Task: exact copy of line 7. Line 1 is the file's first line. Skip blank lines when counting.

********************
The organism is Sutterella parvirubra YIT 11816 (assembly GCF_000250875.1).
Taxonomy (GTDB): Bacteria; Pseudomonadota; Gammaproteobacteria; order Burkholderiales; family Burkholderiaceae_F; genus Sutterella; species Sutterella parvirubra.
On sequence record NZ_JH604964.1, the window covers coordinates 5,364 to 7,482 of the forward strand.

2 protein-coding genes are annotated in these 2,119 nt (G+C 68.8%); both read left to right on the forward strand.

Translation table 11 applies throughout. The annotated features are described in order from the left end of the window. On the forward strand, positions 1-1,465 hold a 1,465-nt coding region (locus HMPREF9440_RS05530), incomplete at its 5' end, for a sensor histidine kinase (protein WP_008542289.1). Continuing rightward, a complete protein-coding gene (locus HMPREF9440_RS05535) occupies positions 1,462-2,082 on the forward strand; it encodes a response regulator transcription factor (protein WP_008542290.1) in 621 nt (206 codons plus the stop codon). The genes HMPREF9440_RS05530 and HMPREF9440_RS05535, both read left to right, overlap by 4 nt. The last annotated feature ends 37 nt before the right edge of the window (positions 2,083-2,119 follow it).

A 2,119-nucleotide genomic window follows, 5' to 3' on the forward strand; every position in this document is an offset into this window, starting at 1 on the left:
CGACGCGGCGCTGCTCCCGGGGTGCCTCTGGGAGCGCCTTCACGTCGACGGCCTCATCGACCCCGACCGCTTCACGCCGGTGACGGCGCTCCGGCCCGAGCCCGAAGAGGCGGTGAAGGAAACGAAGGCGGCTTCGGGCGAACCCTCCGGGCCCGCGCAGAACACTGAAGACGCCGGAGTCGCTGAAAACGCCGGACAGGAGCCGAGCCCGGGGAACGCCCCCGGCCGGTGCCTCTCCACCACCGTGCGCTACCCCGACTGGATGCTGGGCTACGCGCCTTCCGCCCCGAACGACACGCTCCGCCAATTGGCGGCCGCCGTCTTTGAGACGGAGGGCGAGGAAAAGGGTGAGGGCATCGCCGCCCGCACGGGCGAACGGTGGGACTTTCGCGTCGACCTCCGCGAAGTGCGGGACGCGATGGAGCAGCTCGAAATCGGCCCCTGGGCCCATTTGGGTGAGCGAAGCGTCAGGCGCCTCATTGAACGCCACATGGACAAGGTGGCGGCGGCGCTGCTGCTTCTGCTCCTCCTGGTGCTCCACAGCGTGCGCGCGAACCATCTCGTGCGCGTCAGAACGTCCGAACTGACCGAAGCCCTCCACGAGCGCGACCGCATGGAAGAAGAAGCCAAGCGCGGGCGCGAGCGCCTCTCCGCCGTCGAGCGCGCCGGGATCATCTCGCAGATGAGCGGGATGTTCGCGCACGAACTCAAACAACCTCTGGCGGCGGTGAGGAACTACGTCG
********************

CGACGCGGCGCTGCTCCCGGGGTGCCTCTGGGAGCGCCTTCACGTCGACGGCCTCATCGACCCCGACCGCTTCACGCCGGTGACGGCGCTCCGGCCCGAGCCCGAAGAGGCGGTGAAGGAAACGAAGGCGGCTTCGGGCGAACCCTCCGGGCCCGCGCAGAACACTGAAGACGCCGGAGTCGCTGAAAACGCCGGACAGGAGCCGAGCCCGGGGAACGCCCCCGGCCGGTGCCTCTCCACCACCGTGCGCTACCCCGACTGGATGCTGGGCTACGCGCCTTCCGCCCCGAACGACACGCTCCGCCAATTGGCGGCCGCCGTCTTTGAGACGGAGGGCGAGGAAAAGGGTGAGGGCATCGCCGCCCGCACGGGCGAACGGTGGGACTTTCGCGTCGACCTCCGCGAAGTGCGGGACGCGATGGAGCAGCTCGAAATCGGCCCCTGGGCCCATTTGGGTGAGCGAAGCGTCAGGCGCCTCATTGAACGCCACATGGACAAGGTGGCGGCGGCGCTGCTGCTTCTGCTCCTCCTGGTGCTCCACAGCGTGCGCGCGAACCATCTCGTGCGCGTCAGAACGTCCGAACTGACCGAAGCCCTCCACGAGCGCGACCGCATGGAAGAAGAAGCCAAGCGCGGGCGCGAGCGCCTCTCCGCCGTCGAGCGCGCCGGGATCATCTCGCAGATGAGCGGGATGTTCGCGCACGAACTCAAACAACCTCTGGCGGCGGTGAGGAACTACGTCG